Our yard is alive with wildlife this spring, so thought I would post some photos of the critters and a few native plants they’re especially attracted to. The insects attract a host of larger insects and in the chain of life, they in turn attract a rich bird and lizard population that feeds on them all. The last photo I took was of a Cooper’s hawk hoping to feed on one of those birds. [Read more…]
One thing Redlands resident Brenda Wolfe definitely didn’t expect after she converted her former landscape, primarily composed of a not-so-healthy lawn and an oleander hedge, to a low-water one. “I’ve learned I need to close the blinds in the bathroom. I’m not used to having people standing out front. [Read more…]
Wherever you live, if you want to attract bees to pollinate your garden or you want to add more butterfly plants to your yard, you can’t find a better plant than buckwheat — or the many varieties available today. I just returned from a favorite walk, which winds through a neighborhood of large lots, most edged with large stands of native plants. The bees were busy [Read more…]
It’s taken me awhile to write this one because it’s such a complex issue — and I wanted to better understand it. I still have questions but what I’ve found so far is concerning. And too many people are not talking about it. It’s the rising use of pesticide/herbicide use — and resulting problems — as more genetically modified (GM) are developed and used in agriculture.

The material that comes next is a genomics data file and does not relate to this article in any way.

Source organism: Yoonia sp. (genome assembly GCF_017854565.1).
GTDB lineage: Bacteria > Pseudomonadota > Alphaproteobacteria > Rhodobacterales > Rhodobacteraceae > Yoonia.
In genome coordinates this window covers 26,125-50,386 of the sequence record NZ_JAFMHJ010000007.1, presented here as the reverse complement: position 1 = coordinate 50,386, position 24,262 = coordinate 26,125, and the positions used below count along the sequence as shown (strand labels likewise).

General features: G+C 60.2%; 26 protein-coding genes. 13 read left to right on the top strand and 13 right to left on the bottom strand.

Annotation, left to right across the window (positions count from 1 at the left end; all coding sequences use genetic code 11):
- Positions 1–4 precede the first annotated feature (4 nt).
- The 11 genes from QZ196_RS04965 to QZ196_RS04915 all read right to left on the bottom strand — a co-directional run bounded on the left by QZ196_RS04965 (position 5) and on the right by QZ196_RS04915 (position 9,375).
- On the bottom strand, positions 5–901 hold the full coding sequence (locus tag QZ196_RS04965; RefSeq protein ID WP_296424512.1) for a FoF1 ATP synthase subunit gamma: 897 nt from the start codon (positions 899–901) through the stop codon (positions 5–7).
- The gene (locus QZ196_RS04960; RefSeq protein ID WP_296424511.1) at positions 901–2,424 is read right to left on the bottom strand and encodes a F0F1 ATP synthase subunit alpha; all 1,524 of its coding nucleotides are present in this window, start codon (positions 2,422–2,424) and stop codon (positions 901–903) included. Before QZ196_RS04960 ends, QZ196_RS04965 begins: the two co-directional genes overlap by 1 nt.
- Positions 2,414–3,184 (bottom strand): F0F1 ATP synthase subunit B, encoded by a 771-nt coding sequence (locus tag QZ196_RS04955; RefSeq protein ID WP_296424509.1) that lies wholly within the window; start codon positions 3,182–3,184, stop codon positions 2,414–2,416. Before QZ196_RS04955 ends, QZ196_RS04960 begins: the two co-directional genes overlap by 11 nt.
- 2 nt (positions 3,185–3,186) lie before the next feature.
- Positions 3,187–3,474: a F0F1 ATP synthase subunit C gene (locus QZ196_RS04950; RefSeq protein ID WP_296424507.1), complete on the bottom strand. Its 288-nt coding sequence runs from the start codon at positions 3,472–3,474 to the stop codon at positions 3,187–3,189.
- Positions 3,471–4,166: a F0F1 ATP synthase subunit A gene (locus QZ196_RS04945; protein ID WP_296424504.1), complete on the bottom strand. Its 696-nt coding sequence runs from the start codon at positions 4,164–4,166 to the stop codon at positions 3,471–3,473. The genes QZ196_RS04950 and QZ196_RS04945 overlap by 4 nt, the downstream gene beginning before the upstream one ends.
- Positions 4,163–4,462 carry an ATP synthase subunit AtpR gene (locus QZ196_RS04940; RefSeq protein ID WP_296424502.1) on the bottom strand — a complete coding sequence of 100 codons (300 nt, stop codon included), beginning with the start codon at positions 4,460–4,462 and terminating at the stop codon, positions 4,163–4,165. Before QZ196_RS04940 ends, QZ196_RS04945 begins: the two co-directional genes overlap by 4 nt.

I was out of town last week, but my husband forwarded me a Los Angeles Times article called Just Attracting, Naturally. The front page article featured an urban LA school’s native landscaping that ended up “attracting insects, which attracted birds, which attracted students, who, fascinated by the nature unfolding before them, learned so much that their test scores in science rose sixfold” according to the article.
On the way to Pasadena to see family we stopped by a favorite place of ours – Rancho Santa Ana Botanic Garden in Claremont CA- and they had this great exhibit of larger-than-life wood sculpture insects, David Rogers’ Big Bugs, which has been traveling since its 1994 debut in Dallas. It was so nice to see how popular it was with kids. As the exhibition guide says, it gives you a chance to imagine a world where insects (which outnumber us humans millions to one) gain a size advantage. [Read more…]
You’ve likely seen the headlines the last few days. In our local paper, the Los Angeles Times’ “Pesticides suspected in mass die-off of bees“ discussed mounting evidence that pesticides negatively impact bees. I’ve written two prior posts on the collateral damage of pesticides on wildlife – this one addresses human health effects. I think my aversion to pesticides started when my father would get out the can of Raid and spray it on the wasps attracted to our plates of food when we ate outside on hot summer days in Chicago. That led to many a battle between us. If he was still alive, I’m sure we would have a lively discussion on the mounting evidence. [Read more…]